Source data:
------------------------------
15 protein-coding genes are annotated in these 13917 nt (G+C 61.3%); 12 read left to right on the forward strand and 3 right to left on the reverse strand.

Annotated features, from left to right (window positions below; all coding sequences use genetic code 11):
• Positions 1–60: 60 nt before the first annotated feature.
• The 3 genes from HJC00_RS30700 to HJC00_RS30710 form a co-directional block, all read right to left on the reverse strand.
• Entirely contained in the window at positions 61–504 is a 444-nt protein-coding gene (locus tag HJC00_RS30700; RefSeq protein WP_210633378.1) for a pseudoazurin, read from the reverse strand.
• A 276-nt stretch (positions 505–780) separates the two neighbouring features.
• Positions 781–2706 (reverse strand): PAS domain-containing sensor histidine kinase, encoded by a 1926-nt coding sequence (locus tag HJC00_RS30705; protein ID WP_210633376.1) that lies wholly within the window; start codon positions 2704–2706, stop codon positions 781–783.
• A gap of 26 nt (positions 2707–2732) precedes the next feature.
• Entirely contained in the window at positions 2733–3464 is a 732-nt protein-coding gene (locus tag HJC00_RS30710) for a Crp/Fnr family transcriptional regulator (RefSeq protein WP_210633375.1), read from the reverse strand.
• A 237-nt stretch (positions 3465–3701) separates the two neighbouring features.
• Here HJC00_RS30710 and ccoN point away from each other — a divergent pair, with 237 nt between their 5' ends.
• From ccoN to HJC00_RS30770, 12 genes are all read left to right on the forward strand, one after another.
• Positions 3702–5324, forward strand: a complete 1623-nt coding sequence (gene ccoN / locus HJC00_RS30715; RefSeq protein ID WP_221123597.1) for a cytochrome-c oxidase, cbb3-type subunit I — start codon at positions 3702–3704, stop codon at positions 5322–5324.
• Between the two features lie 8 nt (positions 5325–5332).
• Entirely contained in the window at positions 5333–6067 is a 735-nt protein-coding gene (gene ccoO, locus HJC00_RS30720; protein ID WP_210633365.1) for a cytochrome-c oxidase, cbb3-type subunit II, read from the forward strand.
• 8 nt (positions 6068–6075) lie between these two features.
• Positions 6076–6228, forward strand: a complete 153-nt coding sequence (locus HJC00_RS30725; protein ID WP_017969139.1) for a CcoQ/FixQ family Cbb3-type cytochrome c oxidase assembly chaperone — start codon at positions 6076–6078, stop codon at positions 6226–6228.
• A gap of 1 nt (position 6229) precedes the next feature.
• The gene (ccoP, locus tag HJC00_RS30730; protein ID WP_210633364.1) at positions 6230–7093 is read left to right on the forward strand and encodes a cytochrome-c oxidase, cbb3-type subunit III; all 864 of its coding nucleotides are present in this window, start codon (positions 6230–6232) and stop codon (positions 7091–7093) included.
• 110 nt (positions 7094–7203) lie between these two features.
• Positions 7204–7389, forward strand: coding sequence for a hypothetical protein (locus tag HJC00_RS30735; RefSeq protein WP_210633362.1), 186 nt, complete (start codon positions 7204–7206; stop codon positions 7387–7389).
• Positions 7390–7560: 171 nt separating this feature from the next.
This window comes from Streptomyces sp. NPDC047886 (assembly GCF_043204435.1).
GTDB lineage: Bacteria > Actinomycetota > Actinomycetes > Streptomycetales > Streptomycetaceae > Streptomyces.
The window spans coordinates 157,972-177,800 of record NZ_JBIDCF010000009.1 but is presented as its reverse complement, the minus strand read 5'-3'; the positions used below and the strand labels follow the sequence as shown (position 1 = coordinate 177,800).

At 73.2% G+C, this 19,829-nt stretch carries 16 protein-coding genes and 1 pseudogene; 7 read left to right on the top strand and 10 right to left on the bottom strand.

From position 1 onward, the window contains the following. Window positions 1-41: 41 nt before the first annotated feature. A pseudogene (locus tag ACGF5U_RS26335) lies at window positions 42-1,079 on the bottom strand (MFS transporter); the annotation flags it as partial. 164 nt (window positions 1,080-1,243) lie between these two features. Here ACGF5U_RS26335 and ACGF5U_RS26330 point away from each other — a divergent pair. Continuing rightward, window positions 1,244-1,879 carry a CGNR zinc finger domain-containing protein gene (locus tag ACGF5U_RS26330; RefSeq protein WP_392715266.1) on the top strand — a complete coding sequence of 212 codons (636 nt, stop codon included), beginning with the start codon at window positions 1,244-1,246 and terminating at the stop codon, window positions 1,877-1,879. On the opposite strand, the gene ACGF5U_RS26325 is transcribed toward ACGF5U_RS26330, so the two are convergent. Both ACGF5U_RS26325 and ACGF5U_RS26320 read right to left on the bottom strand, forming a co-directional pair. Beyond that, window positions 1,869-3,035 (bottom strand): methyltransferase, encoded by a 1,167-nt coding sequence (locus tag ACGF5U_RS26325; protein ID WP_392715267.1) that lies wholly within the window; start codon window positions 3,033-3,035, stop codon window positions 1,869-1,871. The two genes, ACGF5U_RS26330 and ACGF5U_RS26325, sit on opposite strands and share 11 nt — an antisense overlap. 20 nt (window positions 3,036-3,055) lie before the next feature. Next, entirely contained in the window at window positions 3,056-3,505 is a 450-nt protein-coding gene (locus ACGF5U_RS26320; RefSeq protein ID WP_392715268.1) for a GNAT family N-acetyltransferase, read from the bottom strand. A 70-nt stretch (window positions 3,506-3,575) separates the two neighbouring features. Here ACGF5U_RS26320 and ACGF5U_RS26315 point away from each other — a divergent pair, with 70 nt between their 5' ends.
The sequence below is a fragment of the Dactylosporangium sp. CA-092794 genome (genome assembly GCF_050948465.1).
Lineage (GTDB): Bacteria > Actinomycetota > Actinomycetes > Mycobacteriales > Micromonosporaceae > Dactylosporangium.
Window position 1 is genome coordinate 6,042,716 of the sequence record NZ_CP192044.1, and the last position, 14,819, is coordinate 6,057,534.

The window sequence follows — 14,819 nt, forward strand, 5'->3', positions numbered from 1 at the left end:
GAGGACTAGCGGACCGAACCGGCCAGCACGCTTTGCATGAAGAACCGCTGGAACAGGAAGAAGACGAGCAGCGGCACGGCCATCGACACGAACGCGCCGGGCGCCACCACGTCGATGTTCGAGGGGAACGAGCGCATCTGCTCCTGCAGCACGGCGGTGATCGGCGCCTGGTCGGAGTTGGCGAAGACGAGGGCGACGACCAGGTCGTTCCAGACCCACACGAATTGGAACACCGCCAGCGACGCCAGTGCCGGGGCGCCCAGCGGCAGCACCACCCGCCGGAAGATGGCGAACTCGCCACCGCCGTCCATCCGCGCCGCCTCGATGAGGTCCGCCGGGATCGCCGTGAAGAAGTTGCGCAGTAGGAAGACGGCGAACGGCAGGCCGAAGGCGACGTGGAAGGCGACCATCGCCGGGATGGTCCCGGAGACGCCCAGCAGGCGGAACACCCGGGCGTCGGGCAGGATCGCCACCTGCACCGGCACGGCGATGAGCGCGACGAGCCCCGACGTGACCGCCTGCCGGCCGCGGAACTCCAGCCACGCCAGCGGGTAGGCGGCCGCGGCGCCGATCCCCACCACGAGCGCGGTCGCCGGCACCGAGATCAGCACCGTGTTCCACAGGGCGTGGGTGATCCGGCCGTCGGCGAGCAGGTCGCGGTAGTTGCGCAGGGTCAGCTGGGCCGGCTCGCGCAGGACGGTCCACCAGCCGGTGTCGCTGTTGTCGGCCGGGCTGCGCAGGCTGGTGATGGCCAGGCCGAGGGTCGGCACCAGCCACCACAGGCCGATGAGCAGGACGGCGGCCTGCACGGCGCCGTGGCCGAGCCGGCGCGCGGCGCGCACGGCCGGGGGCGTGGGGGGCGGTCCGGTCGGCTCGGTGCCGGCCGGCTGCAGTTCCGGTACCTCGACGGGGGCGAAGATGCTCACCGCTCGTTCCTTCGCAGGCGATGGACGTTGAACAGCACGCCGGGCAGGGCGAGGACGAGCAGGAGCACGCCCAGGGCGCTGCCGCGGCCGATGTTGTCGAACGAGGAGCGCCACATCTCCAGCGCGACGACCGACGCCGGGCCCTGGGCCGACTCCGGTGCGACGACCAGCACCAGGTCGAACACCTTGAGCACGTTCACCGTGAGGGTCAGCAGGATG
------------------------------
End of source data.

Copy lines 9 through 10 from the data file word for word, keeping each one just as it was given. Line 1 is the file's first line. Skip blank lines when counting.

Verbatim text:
• Entirely contained in the window at positions 2733–3464 is a 732-nt protein-coding gene (locus tag HJC00_RS30710) for a Crp/Fnr family transcriptional regulator (RefSeq protein WP_210633375.1), read from the reverse strand.
• A 237-nt stretch (positions 3465–3701) separates the two neighbouring features.